La Crosse and Onalaska recycle rate triples

Recyling in the area has skyrocketed

When La Crosse and Onalaska residents found out their cities were switching to an automated trash and recycling system and replacing bins with large carts. They thought the changes would just bring chaos not convenience.

However, since the system went into effect in January recycling numbers have sky rocketed, trash numbers have gone down and both cities are benefiting financially.

On days like this Matt Halverson, a recycle collector for Harter’s Quick Clean-Up is grateful Onalaska and La Crosse switched to an automated recycling system this year.

“It’s a lot nicer because before I’d always freeze and have to sit inside the truck for a little bit,” Halverson said.

Being able to stay in his truck not only keeps Halverson warm it also helps him cover more ground in a shorter time.

“I have quite a bit actually I go as far as you can go that way from the marsh all the way up to Rose street.” Halverson said.

As part of the new system both cities replaced bins with carts and allow more varieties of plastics to be recycled. The decision has caused recycling to soar.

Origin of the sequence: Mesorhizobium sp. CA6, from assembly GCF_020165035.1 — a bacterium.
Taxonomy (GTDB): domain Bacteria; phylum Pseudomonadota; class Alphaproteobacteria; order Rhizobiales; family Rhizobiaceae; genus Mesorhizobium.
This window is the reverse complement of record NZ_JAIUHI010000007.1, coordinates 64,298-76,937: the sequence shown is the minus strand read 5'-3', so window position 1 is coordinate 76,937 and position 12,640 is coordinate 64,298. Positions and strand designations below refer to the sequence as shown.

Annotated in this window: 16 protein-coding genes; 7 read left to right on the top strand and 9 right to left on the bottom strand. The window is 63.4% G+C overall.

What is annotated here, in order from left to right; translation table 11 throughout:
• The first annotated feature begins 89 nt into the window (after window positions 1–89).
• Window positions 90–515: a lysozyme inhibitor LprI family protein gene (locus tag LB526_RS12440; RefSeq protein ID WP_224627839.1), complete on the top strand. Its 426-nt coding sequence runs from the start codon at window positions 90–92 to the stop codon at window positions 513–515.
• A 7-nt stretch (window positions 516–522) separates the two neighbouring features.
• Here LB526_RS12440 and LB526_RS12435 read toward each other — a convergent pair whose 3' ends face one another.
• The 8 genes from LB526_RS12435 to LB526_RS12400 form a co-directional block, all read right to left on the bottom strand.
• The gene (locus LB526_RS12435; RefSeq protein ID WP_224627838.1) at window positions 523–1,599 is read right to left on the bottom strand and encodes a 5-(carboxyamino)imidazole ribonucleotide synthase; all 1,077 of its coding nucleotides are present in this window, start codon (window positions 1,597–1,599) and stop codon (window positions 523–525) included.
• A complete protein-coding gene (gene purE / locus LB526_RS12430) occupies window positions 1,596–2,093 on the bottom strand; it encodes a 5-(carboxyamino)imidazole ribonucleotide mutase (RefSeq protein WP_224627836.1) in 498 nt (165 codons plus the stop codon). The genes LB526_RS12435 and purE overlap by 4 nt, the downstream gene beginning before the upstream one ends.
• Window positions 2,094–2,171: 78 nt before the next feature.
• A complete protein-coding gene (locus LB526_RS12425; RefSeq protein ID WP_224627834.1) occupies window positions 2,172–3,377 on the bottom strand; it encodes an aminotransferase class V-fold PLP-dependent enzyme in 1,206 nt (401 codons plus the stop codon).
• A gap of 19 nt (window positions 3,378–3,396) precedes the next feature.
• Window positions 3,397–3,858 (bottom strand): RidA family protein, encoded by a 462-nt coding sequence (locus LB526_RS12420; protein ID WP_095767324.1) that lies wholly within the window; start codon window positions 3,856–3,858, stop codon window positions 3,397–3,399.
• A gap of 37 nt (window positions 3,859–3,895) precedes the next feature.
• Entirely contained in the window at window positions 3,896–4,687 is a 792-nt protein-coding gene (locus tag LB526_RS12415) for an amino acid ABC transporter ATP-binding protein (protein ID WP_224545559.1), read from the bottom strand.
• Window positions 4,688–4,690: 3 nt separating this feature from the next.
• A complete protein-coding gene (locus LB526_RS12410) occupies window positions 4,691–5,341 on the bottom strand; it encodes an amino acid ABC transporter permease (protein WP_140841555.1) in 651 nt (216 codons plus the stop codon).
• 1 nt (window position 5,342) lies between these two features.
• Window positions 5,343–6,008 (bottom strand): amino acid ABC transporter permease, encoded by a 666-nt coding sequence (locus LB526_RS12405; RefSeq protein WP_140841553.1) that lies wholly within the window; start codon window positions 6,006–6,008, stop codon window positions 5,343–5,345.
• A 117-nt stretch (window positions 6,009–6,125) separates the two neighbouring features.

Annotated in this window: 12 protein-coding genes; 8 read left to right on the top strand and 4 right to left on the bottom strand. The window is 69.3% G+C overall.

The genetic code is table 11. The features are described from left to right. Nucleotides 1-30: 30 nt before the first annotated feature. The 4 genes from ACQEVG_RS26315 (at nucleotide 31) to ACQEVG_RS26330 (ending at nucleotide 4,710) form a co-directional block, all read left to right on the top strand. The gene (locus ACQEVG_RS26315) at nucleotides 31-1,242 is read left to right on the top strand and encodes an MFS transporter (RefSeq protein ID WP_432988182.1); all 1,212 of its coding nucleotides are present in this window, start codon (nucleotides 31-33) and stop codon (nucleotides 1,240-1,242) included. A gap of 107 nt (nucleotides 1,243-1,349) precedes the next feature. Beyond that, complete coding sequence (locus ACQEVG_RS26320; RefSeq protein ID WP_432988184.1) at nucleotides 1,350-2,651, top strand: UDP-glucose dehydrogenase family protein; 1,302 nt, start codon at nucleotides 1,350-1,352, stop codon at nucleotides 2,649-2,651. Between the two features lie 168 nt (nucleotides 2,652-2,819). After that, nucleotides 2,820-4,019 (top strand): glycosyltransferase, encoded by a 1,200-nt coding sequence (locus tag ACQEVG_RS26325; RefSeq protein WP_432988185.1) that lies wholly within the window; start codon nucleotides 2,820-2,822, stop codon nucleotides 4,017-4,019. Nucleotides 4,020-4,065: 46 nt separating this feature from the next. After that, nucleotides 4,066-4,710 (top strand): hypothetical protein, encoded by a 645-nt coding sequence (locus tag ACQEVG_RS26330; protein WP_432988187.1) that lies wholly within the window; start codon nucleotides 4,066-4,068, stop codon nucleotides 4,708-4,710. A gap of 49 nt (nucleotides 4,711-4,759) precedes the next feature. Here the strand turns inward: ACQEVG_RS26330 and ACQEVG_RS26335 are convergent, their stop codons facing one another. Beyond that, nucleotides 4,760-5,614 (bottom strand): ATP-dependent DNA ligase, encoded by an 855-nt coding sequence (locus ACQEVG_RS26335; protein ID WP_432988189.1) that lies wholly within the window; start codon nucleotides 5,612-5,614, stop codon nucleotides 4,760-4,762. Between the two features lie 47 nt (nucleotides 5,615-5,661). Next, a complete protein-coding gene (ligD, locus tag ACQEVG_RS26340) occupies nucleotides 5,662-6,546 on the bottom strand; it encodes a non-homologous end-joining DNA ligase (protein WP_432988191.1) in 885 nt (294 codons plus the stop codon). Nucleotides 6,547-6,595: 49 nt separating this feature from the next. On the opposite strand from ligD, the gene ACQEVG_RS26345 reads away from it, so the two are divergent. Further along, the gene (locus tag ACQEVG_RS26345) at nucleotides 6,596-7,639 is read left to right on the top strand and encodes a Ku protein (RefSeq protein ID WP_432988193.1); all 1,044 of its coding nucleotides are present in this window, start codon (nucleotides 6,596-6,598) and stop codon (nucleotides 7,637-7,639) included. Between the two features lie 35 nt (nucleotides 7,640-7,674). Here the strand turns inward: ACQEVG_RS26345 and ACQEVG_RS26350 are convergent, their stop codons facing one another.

This November Onalaska residents recycled 113 tons of garbage compared to 51tons in the previous year. In La Crosse 163 more tons of recycled materials were picked up this November than in the same month a year earlier.

Making recycling more convenient caused trash numbers to drop.

“So by not having to dispose of as many tons of garbage we aren’t having as much cost.” Jarrod Holter, the Onalaska City Engineer.

Removing trash is about $61 per ton recycling costs next to nothing.

“Now that we have been in it for a year we’ve also seen that we are going to save approximately $40,000 in the tipping costs,” Holter said.

While La Crosse officials don’t have exact dollar amounts they expect something similar.

“It’s been successful, yes, and I think we should see significant cost savings.” Brandon Shea, the assistant street superintendent of La Crosse said.